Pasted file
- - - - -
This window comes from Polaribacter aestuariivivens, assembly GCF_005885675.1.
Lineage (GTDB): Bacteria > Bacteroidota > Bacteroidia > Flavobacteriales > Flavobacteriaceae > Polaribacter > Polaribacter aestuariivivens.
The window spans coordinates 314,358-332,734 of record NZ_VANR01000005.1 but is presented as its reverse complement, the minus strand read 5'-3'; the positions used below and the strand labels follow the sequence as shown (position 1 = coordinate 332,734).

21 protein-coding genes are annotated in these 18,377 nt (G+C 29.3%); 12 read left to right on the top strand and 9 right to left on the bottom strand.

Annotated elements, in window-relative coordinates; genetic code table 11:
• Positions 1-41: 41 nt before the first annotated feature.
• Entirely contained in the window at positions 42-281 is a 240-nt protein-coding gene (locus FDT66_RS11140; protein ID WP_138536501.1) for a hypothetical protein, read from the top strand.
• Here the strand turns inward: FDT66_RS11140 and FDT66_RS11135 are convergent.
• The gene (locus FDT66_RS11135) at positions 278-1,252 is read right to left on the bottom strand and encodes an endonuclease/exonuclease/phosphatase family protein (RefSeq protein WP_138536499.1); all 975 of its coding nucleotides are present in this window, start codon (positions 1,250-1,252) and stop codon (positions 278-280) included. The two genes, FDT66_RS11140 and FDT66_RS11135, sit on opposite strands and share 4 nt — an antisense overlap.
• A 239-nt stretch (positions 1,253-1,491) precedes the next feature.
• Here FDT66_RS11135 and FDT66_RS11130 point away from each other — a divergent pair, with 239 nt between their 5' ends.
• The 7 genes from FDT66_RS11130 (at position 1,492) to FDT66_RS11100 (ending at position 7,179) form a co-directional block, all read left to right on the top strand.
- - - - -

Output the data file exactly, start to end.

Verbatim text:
This window comes from Polaribacter aestuariivivens, assembly GCF_005885675.1.
Lineage (GTDB): Bacteria > Bacteroidota > Bacteroidia > Flavobacteriales > Flavobacteriaceae > Polaribacter > Polaribacter aestuariivivens.
The window spans coordinates 314,358-332,734 of record NZ_VANR01000005.1 but is presented as its reverse complement, the minus strand read 5'-3'; the positions used below and the strand labels follow the sequence as shown (position 1 = coordinate 332,734).

21 protein-coding genes are annotated in these 18,377 nt (G+C 29.3%); 12 read left to right on the top strand and 9 right to left on the bottom strand.

Annotated elements, in window-relative coordinates; genetic code table 11:
• Positions 1-41: 41 nt before the first annotated feature.
• Entirely contained in the window at positions 42-281 is a 240-nt protein-coding gene (locus FDT66_RS11140; protein ID WP_138536501.1) for a hypothetical protein, read from the top strand.
• Here the strand turns inward: FDT66_RS11140 and FDT66_RS11135 are convergent.
• The gene (locus FDT66_RS11135) at positions 278-1,252 is read right to left on the bottom strand and encodes an endonuclease/exonuclease/phosphatase family protein (RefSeq protein WP_138536499.1); all 975 of its coding nucleotides are present in this window, start codon (positions 1,250-1,252) and stop codon (positions 278-280) included. The two genes, FDT66_RS11140 and FDT66_RS11135, sit on opposite strands and share 4 nt — an antisense overlap.
• A 239-nt stretch (positions 1,253-1,491) precedes the next feature.
• Here FDT66_RS11135 and FDT66_RS11130 point away from each other — a divergent pair, with 239 nt between their 5' ends.
• The 7 genes from FDT66_RS11130 (at position 1,492) to FDT66_RS11100 (ending at position 7,179) form a co-directional block, all read left to right on the top strand.